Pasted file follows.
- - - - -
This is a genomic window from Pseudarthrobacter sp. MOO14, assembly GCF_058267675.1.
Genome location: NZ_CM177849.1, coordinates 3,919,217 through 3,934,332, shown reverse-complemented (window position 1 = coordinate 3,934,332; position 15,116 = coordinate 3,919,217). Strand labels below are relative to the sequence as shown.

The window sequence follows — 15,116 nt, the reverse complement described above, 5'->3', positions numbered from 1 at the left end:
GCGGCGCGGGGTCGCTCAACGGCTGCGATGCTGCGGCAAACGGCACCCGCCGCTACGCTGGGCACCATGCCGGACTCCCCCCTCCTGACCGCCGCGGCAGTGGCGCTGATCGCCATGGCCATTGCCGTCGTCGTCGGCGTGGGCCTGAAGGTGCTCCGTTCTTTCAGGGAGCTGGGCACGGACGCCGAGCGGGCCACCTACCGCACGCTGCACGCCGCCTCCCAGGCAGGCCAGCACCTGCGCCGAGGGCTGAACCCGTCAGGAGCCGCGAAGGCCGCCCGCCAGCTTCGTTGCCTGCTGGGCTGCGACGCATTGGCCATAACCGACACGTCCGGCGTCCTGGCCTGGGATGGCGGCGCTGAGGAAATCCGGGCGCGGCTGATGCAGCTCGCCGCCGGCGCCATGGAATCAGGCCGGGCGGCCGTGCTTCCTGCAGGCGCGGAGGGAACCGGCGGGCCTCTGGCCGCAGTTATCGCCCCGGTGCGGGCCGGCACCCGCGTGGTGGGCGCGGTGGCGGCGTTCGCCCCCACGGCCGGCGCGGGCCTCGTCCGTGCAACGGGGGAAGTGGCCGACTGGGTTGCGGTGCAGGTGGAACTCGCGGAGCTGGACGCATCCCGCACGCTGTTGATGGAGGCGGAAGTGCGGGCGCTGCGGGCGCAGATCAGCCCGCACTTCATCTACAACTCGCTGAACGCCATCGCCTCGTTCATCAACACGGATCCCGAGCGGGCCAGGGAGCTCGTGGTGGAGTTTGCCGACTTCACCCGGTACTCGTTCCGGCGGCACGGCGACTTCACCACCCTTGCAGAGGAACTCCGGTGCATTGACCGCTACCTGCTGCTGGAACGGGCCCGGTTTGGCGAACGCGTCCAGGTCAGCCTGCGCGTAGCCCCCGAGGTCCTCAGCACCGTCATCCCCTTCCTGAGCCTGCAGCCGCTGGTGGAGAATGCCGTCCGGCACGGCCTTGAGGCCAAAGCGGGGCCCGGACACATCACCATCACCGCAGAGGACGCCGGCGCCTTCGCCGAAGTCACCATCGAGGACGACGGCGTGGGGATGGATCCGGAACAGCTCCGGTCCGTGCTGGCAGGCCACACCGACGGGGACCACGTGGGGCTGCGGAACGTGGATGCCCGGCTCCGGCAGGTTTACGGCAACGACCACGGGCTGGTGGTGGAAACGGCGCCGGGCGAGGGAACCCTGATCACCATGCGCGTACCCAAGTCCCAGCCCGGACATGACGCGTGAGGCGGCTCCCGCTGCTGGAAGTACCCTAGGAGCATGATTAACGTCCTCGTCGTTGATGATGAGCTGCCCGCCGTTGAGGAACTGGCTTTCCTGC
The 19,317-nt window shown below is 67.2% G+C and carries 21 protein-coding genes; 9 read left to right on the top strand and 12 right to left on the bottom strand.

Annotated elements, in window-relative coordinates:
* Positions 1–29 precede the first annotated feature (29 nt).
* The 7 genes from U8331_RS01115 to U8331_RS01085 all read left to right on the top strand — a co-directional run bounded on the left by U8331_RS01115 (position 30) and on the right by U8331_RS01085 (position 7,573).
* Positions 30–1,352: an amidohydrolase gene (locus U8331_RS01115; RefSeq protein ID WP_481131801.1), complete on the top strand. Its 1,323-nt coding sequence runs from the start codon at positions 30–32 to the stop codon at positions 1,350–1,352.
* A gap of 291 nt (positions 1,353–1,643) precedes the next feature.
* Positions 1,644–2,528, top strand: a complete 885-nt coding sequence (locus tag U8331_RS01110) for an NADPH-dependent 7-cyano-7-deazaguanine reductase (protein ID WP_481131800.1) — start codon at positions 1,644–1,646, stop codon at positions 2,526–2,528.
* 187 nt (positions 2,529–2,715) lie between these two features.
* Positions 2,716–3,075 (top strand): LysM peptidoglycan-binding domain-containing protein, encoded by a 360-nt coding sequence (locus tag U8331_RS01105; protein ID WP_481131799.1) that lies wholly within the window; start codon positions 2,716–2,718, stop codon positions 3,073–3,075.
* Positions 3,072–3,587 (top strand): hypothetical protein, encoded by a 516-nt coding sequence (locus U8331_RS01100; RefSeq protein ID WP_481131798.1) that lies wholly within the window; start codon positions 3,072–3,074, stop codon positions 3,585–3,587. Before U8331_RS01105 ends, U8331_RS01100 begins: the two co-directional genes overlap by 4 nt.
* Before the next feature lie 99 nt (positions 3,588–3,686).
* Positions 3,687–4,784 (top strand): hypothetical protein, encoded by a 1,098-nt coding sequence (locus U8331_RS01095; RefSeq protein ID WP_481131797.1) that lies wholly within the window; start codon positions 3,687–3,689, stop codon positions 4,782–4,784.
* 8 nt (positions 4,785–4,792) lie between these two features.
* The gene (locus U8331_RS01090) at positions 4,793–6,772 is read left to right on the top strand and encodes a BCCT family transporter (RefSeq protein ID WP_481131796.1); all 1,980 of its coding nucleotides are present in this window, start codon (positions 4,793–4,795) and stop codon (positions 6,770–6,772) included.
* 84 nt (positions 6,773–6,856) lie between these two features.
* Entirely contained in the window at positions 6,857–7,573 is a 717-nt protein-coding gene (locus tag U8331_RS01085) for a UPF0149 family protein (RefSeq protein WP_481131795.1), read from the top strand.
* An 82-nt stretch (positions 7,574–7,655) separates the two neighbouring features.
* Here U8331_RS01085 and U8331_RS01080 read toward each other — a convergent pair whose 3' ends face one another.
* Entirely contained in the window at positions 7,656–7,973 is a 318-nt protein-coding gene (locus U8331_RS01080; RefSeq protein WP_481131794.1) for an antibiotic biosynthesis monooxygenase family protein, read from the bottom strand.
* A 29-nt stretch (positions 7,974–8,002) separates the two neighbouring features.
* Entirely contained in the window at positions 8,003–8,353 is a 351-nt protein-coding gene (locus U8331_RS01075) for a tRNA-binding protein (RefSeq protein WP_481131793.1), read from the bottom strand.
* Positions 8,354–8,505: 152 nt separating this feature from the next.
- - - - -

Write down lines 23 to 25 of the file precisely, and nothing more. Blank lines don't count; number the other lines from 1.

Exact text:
* Entirely contained in the window at positions 7,656–7,973 is a 318-nt protein-coding gene (locus U8331_RS01080; RefSeq protein WP_481131794.1) for an antibiotic biosynthesis monooxygenase family protein, read from the bottom strand.
* A 29-nt stretch (positions 7,974–8,002) separates the two neighbouring features.
* Entirely contained in the window at positions 8,003–8,353 is a 351-nt protein-coding gene (locus U8331_RS01075) for a tRNA-binding protein (RefSeq protein WP_481131793.1), read from the bottom strand.